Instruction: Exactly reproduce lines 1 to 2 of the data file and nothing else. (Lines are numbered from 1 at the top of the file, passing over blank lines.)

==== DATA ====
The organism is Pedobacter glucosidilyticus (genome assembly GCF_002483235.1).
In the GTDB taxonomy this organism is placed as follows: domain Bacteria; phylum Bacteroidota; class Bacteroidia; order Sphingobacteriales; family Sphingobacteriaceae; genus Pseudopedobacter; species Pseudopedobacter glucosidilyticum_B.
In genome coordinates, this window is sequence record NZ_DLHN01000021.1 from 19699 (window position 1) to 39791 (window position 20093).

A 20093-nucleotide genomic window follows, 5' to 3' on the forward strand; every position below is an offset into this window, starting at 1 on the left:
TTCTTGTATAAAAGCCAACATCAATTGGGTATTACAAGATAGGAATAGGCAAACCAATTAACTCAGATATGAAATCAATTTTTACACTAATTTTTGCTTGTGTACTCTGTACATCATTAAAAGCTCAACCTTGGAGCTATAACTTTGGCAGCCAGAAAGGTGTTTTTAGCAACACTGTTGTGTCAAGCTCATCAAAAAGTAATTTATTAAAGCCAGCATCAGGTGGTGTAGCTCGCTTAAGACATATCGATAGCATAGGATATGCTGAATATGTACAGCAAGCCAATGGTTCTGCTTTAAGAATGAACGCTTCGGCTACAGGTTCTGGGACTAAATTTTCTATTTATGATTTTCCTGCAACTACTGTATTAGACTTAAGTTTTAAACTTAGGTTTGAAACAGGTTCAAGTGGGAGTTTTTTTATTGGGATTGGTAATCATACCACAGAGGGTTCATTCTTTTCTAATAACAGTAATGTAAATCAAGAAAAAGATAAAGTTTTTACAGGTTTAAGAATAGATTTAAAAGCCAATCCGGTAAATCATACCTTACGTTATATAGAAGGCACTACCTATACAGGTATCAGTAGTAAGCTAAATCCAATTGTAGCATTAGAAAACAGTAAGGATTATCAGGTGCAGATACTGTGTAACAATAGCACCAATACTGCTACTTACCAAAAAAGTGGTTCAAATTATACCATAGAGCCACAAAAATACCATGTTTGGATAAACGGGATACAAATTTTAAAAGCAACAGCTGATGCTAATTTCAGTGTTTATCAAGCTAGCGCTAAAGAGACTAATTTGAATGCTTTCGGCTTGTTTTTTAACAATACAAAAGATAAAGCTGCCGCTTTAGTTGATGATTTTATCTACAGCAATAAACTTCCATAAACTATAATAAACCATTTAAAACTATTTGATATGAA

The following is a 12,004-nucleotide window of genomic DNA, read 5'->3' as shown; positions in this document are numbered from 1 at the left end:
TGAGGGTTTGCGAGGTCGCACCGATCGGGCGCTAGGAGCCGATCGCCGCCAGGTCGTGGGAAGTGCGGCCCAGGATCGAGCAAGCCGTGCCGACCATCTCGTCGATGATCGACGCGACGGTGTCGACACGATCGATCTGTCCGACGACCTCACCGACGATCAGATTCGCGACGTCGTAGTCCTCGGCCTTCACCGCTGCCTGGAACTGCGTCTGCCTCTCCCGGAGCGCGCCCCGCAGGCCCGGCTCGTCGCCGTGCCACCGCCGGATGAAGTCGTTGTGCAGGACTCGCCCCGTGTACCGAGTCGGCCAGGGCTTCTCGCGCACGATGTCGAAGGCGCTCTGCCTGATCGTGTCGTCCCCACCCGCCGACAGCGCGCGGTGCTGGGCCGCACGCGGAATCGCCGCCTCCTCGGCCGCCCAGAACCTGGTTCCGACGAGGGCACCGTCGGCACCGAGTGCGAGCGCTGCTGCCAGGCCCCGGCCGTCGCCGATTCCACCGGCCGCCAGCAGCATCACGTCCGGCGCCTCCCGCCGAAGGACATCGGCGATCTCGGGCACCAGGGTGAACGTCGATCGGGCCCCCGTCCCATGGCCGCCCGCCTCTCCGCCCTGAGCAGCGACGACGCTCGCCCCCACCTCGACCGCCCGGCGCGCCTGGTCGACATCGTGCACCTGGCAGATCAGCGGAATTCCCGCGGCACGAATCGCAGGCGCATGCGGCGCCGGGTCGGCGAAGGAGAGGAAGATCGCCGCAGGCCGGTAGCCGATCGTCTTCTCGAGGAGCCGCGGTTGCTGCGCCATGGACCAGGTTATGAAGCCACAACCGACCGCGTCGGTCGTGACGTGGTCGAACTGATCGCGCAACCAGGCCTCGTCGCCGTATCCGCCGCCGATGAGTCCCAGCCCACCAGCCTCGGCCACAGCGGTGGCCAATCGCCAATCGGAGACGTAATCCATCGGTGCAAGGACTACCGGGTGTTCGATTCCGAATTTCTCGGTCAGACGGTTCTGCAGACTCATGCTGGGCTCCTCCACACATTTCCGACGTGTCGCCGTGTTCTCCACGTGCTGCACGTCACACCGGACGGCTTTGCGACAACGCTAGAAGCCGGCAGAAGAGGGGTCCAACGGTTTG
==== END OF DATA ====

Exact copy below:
The organism is Pedobacter glucosidilyticus (genome assembly GCF_002483235.1).
In the GTDB taxonomy this organism is placed as follows: domain Bacteria; phylum Bacteroidota; class Bacteroidia; order Sphingobacteriales; family Sphingobacteriaceae; genus Pseudopedobacter; species Pseudopedobacter glucosidilyticum_B.